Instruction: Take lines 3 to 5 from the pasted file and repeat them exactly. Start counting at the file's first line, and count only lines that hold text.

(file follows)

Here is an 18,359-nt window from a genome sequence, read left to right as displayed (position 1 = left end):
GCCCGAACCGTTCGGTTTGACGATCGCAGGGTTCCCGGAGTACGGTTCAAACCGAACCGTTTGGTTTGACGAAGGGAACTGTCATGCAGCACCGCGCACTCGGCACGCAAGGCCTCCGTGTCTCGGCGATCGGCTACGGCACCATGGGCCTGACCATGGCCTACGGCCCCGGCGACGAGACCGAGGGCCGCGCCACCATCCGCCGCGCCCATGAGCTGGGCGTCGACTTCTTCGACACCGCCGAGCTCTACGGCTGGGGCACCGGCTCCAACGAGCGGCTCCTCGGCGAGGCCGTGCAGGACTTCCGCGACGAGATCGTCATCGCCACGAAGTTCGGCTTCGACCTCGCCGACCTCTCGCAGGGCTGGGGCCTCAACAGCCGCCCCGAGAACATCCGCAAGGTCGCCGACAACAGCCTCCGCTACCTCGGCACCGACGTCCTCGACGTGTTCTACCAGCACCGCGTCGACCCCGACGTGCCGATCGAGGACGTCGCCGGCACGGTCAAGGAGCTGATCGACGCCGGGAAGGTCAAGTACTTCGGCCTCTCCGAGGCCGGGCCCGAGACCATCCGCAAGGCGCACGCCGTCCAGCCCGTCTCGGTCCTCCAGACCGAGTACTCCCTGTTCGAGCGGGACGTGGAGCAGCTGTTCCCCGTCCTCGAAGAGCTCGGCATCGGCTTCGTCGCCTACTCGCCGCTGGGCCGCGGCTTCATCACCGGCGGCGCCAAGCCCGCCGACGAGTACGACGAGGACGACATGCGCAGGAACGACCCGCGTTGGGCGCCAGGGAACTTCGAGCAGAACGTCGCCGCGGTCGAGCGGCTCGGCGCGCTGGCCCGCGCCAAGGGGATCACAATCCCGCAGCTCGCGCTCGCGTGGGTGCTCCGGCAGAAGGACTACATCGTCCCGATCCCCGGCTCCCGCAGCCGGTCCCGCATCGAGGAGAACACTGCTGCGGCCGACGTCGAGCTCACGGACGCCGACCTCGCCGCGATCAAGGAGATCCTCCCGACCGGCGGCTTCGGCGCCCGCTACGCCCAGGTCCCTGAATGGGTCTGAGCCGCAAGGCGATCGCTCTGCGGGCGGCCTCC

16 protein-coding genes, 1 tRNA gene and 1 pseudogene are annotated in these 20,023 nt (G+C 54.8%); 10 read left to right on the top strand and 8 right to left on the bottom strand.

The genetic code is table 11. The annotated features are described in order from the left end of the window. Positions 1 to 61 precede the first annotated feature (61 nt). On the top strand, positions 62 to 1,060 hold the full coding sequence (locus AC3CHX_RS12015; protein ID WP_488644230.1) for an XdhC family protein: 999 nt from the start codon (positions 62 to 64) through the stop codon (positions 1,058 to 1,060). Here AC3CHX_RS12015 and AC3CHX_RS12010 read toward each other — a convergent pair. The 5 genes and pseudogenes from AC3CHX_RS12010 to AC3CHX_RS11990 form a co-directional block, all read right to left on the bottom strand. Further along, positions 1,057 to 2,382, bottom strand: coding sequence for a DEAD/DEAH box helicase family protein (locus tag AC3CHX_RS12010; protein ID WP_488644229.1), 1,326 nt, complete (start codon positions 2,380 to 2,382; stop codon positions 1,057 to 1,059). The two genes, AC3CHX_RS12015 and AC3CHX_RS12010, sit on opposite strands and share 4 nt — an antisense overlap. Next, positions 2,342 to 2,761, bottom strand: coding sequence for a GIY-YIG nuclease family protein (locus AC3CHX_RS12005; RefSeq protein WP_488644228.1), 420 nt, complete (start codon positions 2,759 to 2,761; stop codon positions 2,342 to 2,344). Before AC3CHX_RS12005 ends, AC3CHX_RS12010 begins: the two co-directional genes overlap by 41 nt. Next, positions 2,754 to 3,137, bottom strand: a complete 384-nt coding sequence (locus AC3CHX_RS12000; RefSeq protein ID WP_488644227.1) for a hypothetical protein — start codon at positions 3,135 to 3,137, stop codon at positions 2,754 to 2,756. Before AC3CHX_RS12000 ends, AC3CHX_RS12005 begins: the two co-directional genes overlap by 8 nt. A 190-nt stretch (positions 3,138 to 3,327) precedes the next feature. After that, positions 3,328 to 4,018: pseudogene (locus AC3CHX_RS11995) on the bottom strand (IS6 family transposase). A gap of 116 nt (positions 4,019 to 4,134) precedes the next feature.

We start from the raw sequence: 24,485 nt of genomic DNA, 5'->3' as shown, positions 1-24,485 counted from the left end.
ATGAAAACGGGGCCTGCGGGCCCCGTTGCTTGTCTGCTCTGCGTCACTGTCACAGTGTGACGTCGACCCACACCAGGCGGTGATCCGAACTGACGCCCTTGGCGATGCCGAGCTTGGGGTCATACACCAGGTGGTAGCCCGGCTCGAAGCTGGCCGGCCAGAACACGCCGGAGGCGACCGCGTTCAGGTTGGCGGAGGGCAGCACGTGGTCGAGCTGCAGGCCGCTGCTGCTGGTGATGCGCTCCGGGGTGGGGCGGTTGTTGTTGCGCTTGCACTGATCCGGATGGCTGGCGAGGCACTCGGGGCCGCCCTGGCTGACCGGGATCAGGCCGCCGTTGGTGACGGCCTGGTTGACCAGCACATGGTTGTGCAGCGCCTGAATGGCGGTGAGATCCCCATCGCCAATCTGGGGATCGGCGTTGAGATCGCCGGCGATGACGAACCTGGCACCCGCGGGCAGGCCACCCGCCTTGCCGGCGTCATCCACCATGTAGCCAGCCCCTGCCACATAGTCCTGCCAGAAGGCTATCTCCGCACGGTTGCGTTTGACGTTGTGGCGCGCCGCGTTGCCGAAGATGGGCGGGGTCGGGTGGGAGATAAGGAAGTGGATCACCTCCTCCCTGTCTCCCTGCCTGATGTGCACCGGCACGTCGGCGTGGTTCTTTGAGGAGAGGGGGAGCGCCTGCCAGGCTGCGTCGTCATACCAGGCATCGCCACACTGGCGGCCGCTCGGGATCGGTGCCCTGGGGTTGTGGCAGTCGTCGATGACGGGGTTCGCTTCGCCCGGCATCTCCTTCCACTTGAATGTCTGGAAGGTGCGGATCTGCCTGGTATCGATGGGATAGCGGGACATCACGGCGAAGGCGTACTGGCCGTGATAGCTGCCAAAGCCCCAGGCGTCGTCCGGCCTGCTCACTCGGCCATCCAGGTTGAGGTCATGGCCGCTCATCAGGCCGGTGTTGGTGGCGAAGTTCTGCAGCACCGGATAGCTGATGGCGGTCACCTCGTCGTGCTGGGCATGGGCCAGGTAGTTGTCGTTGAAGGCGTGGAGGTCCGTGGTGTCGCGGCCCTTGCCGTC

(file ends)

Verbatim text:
16 protein-coding genes, 1 tRNA gene and 1 pseudogene are annotated in these 20,023 nt (G+C 54.8%); 10 read left to right on the top strand and 8 right to left on the bottom strand.

The genetic code is table 11. The annotated features are described in order from the left end of the window. Positions 1 to 61 precede the first annotated feature (61 nt). On the top strand, positions 62 to 1,060 hold the full coding sequence (locus AC3CHX_RS12015; protein ID WP_488644230.1) for an XdhC family protein: 999 nt from the start codon (positions 62 to 64) through the stop codon (positions 1,058 to 1,060). Here AC3CHX_RS12015 and AC3CHX_RS12010 read toward each other — a convergent pair. The 5 genes and pseudogenes from AC3CHX_RS12010 to AC3CHX_RS11990 form a co-directional block, all read right to left on the bottom strand. Further along, positions 1,057 to 2,382, bottom strand: coding sequence for a DEAD/DEAH box helicase family protein (locus tag AC3CHX_RS12010; protein ID WP_488644229.1), 1,326 nt, complete (start codon positions 2,380 to 2,382; stop codon positions 1,057 to 1,059). The two genes, AC3CHX_RS12015 and AC3CHX_RS12010, sit on opposite strands and share 4 nt — an antisense overlap. Next, positions 2,342 to 2,761, bottom strand: coding sequence for a GIY-YIG nuclease family protein (locus AC3CHX_RS12005; RefSeq protein WP_488644228.1), 420 nt, complete (start codon positions 2,759 to 2,761; stop codon positions 2,342 to 2,344). Before AC3CHX_RS12005 ends, AC3CHX_RS12010 begins: the two co-directional genes overlap by 41 nt. Next, positions 2,754 to 3,137, bottom strand: a complete 384-nt coding sequence (locus AC3CHX_RS12000; RefSeq protein ID WP_488644227.1) for a hypothetical protein — start codon at positions 3,135 to 3,137, stop codon at positions 2,754 to 2,756. Before AC3CHX_RS12000 ends, AC3CHX_RS12005 begins: the two co-directional genes overlap by 8 nt. A 190-nt stretch (positions 3,138 to 3,327) precedes the next feature. After that, positions 3,328 to 4,018: pseudogene (locus AC3CHX_RS11995) on the bottom strand (IS6 family transposase). A gap of 116 nt (positions 4,019 to 4,134) precedes the next feature.

We start from the raw sequence: 24,485 nt of genomic DNA, 5'->3' as shown, positions 1-24,485 counted from the left end.